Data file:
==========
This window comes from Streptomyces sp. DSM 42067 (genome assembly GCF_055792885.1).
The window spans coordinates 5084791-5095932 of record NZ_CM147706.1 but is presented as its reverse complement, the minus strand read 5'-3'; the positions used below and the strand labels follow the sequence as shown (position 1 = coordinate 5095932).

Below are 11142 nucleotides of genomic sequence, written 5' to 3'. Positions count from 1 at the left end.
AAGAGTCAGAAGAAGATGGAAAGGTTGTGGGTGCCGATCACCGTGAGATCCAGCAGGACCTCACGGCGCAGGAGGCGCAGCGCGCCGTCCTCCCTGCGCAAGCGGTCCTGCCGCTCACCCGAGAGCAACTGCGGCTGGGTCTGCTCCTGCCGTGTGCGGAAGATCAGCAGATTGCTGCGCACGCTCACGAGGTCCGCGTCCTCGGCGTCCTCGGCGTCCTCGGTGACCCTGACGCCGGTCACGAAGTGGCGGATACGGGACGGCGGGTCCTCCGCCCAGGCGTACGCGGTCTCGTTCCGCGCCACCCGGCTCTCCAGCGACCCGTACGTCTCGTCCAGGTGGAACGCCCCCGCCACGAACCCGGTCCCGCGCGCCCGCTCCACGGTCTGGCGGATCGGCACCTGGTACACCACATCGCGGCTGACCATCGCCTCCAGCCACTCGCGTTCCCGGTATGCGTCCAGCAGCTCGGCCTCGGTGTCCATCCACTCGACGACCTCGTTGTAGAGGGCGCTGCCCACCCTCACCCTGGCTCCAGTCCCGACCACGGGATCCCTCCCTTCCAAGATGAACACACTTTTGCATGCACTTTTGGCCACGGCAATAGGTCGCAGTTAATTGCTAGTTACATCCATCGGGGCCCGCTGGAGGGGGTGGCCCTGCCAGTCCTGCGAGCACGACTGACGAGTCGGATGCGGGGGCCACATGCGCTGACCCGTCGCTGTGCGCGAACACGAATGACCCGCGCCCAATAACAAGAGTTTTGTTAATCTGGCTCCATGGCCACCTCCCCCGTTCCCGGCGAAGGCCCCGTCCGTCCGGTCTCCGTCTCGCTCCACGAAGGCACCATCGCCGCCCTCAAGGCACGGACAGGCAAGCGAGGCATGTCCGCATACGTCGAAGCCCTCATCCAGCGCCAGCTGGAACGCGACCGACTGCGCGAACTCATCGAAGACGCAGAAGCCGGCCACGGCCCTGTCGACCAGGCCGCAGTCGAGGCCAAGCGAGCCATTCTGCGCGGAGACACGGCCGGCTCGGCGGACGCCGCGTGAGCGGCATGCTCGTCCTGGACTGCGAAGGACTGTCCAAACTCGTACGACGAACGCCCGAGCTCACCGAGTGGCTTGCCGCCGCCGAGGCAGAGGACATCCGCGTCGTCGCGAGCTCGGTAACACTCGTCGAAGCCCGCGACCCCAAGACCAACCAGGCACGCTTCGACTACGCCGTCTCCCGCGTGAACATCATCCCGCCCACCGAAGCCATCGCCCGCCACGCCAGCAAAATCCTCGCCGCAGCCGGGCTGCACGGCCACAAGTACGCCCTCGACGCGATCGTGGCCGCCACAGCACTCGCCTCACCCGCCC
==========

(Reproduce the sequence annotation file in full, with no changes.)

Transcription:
This window comes from Streptomyces sp. DSM 42067 (genome assembly GCF_055792885.1).
The window spans coordinates 5084791-5095932 of record NZ_CM147706.1 but is presented as its reverse complement, the minus strand read 5'-3'; the positions used below and the strand labels follow the sequence as shown (position 1 = coordinate 5095932).

Below are 11142 nucleotides of genomic sequence, written 5' to 3'. Positions count from 1 at the left end.
AAGAGTCAGAAGAAGATGGAAAGGTTGTGGGTGCCGATCACCGTGAGATCCAGCAGGACCTCACGGCGCAGGAGGCGCAGCGCGCCGTCCTCCCTGCGCAAGCGGTCCTGCCGCTCACCCGAGAGCAACTGCGGCTGGGTCTGCTCCTGCCGTGTGCGGAAGATCAGCAGATTGCTGCGCACGCTCACGAGGTCCGCGTCCTCGGCGTCCTCGGCGTCCTCGGTGACCCTGACGCCGGTCACGAAGTGGCGGATACGGGACGGCGGGTCCTCCGCCCAGGCGTACGCGGTCTCGTTCCGCGCCACCCGGCTCTCCAGCGACCCGTACGTCTCGTCCAGGTGGAACGCCCCCGCCACGAACCCGGTCCCGCGCGCCCGCTCCACGGTCTGGCGGATCGGCACCTGGTACACCACATCGCGGCTGACCATCGCCTCCAGCCACTCGCGTTCCCGGTATGCGTCCAGCAGCTCGGCCTCGGTGTCCATCCACTCGACGACCTCGTTGTAGAGGGCGCTGCCCACCCTCACCCTGGCTCCAGTCCCGACCACGGGATCCCTCCCTTCCAAGATGAACACACTTTTGCATGCACTTTTGGCCACGGCAATAGGTCGCAGTTAATTGCTAGTTACATCCATCGGGGCCCGCTGGAGGGGGTGGCCCTGCCAGTCCTGCGAGCACGACTGACGAGTCGGATGCGGGGGCCACATGCGCTGACCCGTCGCTGTGCGCGAACACGAATGACCCGCGCCCAATAACAAGAGTTTTGTTAATCTGGCTCCATGGCCACCTCCCCCGTTCCCGGCGAAGGCCCCGTCCGTCCGGTCTCCGTCTCGCTCCACGAAGGCACCATCGCCGCCCTCAAGGCACGGACAGGCAAGCGAGGCATGTCCGCATACGTCGAAGCCCTCATCCAGCGCCAGCTGGAACGCGACCGACTGCGCGAACTCATCGAAGACGCAGAAGCCGGCCACGGCCCTGTCGACCAGGCCGCAGTCGAGGCCAAGCGAGCCATTCTGCGCGGAGACACGGCCGGCTCGGCGGACGCCGCGTGAGCGGCATGCTCGTCCTGGACTGCGAAGGACTGTCCAAACTCGTACGACGAACGCCCGAGCTCACCGAGTGGCTTGCCGCCGCCGAGGCAGAGGACATCCGCGTCGTCGCGAGCTCGGTAACACTCGTCGAAGCCCGCGACCCCAAGACCAACCAGGCACGCTTCGACTACGCCGTCTCCCGCGTGAACATCATCCCGCCCACCGAAGCCATCGCCCGCCACGCCAGCAAAATCCTCGCCGCAGCCGGGCTGCACGGCCACAAGTACGCCCTCGACGCGATCGTGGCCGCCACAGCACTCGCCTCACCCGCCC